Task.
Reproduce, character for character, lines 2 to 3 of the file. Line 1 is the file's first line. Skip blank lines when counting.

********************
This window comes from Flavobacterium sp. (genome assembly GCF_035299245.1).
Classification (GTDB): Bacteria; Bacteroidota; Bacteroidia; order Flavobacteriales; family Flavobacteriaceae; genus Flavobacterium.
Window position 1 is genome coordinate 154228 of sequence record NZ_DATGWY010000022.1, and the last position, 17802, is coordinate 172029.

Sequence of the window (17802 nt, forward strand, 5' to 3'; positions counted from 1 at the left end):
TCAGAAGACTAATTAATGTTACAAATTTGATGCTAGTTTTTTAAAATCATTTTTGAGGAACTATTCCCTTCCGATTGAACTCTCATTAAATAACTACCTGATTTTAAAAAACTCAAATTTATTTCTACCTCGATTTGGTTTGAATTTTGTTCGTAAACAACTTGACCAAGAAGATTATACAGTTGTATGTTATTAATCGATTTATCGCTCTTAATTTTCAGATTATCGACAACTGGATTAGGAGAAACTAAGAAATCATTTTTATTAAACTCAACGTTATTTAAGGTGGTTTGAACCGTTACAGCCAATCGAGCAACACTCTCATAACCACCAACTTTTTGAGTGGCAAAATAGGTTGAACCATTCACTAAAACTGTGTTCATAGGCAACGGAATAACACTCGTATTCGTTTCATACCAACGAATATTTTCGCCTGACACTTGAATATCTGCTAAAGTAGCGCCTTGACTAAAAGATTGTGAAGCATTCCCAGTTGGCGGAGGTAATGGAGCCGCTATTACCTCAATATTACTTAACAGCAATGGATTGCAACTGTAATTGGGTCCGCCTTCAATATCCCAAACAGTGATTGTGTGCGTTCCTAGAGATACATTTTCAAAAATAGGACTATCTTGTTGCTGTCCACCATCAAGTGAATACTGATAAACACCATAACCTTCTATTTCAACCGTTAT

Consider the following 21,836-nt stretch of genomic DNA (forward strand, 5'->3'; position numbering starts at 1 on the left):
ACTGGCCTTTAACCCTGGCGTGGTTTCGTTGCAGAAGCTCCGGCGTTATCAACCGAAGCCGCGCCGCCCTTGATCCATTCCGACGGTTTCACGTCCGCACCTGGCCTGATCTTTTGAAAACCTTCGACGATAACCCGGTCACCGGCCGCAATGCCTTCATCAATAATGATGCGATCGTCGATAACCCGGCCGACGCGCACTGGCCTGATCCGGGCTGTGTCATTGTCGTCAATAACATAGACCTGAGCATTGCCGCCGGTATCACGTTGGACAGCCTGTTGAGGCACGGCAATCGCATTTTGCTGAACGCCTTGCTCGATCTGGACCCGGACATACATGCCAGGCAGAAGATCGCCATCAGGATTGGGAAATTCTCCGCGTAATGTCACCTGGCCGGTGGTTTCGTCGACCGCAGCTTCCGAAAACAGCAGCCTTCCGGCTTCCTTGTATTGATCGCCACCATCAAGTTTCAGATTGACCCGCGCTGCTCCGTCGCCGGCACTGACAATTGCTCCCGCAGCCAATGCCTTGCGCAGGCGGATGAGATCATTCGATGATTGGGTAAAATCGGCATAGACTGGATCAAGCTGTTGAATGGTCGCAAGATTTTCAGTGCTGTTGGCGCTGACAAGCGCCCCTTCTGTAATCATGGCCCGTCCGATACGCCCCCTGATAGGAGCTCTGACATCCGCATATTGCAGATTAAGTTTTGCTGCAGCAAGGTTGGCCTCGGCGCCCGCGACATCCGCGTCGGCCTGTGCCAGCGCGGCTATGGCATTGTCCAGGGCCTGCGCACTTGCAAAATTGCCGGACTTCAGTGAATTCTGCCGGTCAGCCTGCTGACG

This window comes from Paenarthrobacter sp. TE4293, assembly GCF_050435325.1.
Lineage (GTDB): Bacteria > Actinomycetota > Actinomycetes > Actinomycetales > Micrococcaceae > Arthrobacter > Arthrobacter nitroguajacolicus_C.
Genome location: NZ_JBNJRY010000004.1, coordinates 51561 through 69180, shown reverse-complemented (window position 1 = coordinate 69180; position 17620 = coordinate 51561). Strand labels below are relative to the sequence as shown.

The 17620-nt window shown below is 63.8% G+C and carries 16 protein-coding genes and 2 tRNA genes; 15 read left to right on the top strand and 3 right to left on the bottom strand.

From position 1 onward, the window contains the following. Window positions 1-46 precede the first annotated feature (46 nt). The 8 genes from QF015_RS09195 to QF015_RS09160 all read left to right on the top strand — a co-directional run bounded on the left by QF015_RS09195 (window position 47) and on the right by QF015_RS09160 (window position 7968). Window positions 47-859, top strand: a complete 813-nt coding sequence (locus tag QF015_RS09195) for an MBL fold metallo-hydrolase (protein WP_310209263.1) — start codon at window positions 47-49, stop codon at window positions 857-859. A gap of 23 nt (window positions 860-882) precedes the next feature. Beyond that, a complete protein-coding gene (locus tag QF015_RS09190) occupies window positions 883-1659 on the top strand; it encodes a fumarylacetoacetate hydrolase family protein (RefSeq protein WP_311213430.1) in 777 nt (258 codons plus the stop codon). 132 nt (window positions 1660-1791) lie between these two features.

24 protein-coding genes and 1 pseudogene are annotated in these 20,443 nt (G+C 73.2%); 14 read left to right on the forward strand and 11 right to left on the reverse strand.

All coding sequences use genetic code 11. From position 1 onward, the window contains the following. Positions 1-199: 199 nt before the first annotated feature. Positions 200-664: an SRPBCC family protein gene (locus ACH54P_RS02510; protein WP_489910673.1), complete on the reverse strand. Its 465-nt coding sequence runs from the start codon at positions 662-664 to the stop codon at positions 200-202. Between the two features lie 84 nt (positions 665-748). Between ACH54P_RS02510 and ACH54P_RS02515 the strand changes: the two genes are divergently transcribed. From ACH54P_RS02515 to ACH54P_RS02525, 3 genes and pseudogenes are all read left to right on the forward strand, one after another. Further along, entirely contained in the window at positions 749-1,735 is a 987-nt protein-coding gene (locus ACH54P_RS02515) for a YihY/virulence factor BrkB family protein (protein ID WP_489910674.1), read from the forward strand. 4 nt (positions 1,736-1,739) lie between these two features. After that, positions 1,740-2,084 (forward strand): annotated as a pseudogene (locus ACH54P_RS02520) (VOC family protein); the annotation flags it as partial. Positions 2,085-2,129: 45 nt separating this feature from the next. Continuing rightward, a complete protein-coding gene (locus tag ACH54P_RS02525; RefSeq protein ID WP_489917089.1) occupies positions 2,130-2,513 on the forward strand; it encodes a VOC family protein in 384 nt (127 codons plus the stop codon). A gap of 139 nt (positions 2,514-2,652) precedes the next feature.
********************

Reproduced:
Classification (GTDB): Bacteria; Bacteroidota; Bacteroidia; order Flavobacteriales; family Flavobacteriaceae; genus Flavobacterium.
Window position 1 is genome coordinate 154228 of sequence record NZ_DATGWY010000022.1, and the last position, 17802, is coordinate 172029.